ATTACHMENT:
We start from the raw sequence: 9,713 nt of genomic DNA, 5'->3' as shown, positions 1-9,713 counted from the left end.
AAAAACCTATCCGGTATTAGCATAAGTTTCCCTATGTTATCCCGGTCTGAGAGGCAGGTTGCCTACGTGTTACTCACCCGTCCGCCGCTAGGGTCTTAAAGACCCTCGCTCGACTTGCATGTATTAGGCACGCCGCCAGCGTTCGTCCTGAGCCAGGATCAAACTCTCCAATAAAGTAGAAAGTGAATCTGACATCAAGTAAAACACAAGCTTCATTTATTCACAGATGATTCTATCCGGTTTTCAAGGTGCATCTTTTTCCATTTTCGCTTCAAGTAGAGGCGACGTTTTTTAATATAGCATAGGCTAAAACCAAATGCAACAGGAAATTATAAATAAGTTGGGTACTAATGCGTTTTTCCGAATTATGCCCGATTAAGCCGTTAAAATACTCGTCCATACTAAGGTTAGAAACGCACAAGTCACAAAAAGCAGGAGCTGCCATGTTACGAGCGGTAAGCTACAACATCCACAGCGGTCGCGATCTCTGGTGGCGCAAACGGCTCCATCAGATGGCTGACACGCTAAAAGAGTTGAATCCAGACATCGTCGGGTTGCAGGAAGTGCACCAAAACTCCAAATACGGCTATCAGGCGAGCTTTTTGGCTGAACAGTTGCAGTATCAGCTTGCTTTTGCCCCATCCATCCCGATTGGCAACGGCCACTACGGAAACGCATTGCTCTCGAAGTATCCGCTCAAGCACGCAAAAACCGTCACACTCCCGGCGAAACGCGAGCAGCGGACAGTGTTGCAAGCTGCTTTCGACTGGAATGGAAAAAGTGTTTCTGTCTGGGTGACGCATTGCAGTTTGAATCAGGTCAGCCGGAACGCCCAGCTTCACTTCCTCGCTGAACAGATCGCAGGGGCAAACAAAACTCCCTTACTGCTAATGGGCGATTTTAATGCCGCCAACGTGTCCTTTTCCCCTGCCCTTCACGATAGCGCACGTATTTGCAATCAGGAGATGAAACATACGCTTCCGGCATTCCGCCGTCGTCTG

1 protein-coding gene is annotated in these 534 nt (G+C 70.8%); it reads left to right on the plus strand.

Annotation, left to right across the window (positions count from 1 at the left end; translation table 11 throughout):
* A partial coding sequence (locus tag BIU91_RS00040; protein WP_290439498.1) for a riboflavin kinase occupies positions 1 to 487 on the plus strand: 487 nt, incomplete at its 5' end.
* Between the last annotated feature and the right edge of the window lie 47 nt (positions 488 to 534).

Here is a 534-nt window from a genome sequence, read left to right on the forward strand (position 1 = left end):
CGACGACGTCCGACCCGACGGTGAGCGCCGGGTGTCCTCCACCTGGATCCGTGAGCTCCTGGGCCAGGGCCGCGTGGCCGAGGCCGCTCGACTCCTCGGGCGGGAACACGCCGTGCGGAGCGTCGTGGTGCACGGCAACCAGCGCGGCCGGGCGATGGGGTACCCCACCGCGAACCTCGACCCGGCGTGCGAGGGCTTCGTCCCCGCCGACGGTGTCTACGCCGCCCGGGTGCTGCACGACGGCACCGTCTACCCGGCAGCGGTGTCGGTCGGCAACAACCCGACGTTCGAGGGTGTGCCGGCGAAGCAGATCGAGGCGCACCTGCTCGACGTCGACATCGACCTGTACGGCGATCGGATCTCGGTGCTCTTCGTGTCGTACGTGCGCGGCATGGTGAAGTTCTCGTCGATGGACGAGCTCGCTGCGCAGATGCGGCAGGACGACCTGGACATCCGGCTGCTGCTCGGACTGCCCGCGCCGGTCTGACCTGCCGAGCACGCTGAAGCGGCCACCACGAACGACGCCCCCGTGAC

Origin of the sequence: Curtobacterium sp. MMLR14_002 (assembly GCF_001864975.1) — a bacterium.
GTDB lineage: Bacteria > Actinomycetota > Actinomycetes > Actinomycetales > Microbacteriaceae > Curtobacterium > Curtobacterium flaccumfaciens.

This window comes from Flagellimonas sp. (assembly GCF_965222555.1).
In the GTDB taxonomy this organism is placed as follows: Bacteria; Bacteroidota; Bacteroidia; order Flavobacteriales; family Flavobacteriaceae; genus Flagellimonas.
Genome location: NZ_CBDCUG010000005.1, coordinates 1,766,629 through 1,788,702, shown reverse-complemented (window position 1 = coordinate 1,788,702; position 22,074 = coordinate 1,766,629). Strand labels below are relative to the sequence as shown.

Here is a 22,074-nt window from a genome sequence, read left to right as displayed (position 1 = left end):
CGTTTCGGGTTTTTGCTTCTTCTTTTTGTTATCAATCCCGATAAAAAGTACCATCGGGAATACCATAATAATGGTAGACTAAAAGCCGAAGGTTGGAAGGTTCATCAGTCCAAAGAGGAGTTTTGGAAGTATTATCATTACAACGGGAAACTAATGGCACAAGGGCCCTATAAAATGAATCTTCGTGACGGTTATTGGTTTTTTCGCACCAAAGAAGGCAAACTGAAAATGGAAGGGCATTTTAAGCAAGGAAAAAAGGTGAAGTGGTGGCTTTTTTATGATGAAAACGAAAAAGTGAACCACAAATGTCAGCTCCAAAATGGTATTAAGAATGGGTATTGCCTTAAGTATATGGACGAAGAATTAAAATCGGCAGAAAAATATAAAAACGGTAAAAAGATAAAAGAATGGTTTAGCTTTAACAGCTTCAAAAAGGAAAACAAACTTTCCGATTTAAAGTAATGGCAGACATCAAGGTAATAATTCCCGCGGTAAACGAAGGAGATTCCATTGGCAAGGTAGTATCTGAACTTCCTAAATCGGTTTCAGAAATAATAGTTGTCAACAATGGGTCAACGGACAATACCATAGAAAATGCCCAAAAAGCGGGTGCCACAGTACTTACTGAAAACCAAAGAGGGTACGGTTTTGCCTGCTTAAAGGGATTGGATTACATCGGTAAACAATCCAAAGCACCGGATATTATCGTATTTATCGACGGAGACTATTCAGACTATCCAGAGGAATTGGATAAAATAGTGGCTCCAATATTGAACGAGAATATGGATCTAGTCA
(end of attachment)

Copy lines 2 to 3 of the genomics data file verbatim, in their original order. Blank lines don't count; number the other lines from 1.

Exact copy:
AAAAACCTATCCGGTATTAGCATAAGTTTCCCTATGTTATCCCGGTCTGAGAGGCAGGTTGCCTACGTGTTACTCACCCGTCCGCCGCTAGGGTCTTAAAGACCCTCGCTCGACTTGCATGTATTAGGCACGCCGCCAGCGTTCGTCCTGAGCCAGGATCAAACTCTCCAATAAAGTAGAAAGTGAATCTGACATCAAGTAAAACACAAGCTTCATTTATTCACAGATGATTCTATCCGGTTTTCAAGGTGCATCTTTTTCCATTTTCGCTTCAAGTAGAGGCGACGTTTTTTAATATAGCATAGGCTAAAACCAAATGCAACAGGAAATTATAAATAAGTTGGGTACTAATGCGTTTTTCCGAATTATGCCCGATTAAGCCGTTAAAATACTCGTCCATACTAAGGTTAGAAACGCACAAGTCACAAAAAGCAGGAGCTGCCATGTTACGAGCGGTAAGCTACAACATCCACAGCGGTCGCGATCTCTGGTGGCGCAAACGGCTCCATCAGATGGCTGACACGCTAAAAGAGTTGAATCCAGACATCGTCGGGTTGCAGGAAGTGCACCAAAACTCCAAATACGGCTATCAGGCGAGCTTTTTGGCTGAACAGTTGCAGTATCAGCTTGCTTTTGCCCCATCCATCCCGATTGGCAACGGCCACTACGGAAACGCATTGCTCTCGAAGTATCCGCTCAAGCACGCAAAAACCGTCACACTCCCGGCGAAACGCGAGCAGCGGACAGTGTTGCAAGCTGCTTTCGACTGGAATGGAAAAAGTGTTTCTGTCTGGGTGACGCATTGCAGTTTGAATCAGGTCAGCCGGAACGCCCAGCTTCACTTCCTCGCTGAACAGATCGCAGGGGCAAACAAAACTCCCTTACTGCTAATGGGCGATTTTAATGCCGCCAACGTGTCCTTTTCCCCTGCCCTTCACGATAGCGCACGTATTTGCAATCAGGAGATGAAACATACGCTTCCGGCATTCCGCCGTCGTCTG

1 protein-coding gene is annotated in these 534 nt (G+C 70.8%); it reads left to right on the plus strand.